Sunday, 23 October 2016
Last updated 1 day ago
May 26 2010 | 11:20am ET
The U.S. Department of Justice and the Securities and Exchange Commission have launched investigations into possible leaks about the Galleon Group insider-trading case after Galleon founder Raj Rajaratnam’s lawyer complained that his client was being subjected to “trial by newspaper.”
John Dowd wrote to both the Justice Dept. and SEC last month blasting the “pervasive and continuing pattern of unconstitutional conduct by attorneys and others” working for the U.S. Attorney’s Office in Manhattan, the Federal Bureau of Investigation and the SEC. In response, both the Justice Dept. and SEC have told Dowd that they will look into his allegations.
“The SEC inspector general, David Kotz, phoned Mr. Dowd’s office earlier this month and indicated that he would look into the matter as part of his broader investigation into SEC media leaks,” Jim McCarthy, a Rajaratnam spokesman, said in a statement. “On May 11, the Office of Professional Responsibility at DOJ wrote a letter to Mr. Dowd to say that they too ‘have initiated an inquiry into the allegations.’”
In his April 20 letter, Dowd took issue with the press-friendly nature of the prosecution and SEC in the case, specifically complaining about press releases and televised press conferences, disclosing the contents of some of the thousands of wiretap intercepts at the heart of the case, which have been sealed by the court, and “anonymously leaking detailed information about its investigation, including the identities of unindicted alleged co-conspirators.”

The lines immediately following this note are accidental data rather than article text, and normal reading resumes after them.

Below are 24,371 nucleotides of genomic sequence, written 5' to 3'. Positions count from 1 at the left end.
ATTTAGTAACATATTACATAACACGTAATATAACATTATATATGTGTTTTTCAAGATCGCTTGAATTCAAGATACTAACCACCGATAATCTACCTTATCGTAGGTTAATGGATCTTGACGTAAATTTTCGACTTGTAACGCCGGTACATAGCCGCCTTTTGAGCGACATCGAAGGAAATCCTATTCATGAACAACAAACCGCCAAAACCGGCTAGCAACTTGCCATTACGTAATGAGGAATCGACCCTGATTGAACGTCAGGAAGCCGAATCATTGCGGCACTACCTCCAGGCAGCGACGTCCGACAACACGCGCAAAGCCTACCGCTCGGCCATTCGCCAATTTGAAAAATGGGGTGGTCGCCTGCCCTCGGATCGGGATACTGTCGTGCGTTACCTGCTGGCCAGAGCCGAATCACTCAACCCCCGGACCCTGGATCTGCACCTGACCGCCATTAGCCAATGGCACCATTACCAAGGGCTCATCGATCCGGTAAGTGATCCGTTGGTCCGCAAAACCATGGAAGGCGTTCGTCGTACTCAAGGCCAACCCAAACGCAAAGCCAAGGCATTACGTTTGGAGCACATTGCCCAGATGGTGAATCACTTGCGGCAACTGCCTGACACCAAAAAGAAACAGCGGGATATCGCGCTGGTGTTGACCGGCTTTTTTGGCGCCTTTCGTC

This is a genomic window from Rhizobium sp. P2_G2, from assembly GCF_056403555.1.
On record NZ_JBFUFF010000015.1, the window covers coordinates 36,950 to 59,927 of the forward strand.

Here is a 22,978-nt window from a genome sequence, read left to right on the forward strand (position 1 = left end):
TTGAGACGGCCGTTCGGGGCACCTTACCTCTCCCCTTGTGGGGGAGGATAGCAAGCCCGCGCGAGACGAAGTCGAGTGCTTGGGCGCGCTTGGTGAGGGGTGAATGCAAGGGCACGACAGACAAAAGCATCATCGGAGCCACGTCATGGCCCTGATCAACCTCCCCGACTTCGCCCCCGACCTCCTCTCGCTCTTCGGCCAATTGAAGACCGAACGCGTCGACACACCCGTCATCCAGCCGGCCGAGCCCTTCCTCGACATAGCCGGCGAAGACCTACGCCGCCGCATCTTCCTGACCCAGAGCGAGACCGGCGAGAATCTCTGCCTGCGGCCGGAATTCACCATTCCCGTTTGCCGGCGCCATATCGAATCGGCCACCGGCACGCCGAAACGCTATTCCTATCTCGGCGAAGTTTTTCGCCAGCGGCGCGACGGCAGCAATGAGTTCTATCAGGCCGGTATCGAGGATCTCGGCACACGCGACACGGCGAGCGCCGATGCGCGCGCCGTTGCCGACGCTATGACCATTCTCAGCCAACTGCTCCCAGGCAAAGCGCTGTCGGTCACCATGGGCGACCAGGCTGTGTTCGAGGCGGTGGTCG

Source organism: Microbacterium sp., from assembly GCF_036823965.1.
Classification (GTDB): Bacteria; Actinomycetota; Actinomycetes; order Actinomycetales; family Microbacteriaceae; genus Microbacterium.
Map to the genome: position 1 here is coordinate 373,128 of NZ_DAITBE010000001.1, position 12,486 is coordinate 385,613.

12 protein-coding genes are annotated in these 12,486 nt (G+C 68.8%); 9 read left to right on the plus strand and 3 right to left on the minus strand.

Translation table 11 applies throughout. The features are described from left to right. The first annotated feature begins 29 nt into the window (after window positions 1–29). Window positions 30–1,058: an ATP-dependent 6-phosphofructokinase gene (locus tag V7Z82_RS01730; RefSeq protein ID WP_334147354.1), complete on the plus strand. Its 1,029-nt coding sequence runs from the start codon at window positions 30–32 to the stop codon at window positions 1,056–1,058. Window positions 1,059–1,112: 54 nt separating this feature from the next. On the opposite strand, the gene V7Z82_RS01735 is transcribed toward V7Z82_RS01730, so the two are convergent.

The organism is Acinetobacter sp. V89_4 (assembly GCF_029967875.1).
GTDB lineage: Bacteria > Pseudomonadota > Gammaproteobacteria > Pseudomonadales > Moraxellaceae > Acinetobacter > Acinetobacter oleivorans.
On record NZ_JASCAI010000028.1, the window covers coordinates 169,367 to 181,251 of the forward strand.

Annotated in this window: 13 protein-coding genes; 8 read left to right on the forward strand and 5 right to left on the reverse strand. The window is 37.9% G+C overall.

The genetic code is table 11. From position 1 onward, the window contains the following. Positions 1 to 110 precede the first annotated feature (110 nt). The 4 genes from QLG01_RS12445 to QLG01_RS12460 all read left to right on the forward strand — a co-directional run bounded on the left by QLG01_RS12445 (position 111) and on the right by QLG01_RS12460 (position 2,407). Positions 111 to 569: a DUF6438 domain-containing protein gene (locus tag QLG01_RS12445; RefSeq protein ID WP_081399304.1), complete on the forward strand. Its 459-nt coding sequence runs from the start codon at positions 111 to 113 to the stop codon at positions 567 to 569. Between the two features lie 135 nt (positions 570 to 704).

Dowd said that those actions have imperiled Rajaratnam’s right to an impartial trial.
Rajaratnam and 20 others have been accused in the sprawling insider-trading case, the largest in U.S. history. Both Rajaratnam and his co-defendant, Danielle Chiesi, face more than a century behind bars if convicted of the charges against them.
Dowd posted the letters, as well as extensive criticism of the media coverage of the case, on a Web site for the Rajaratnam defense team, www.rajdefense.com. On the Web site, he takes aim at the reporting of the case by The Wall Street Journal, Reuters and Bloomberg News. Both the Journal and Reuters have said they stand by their reporting.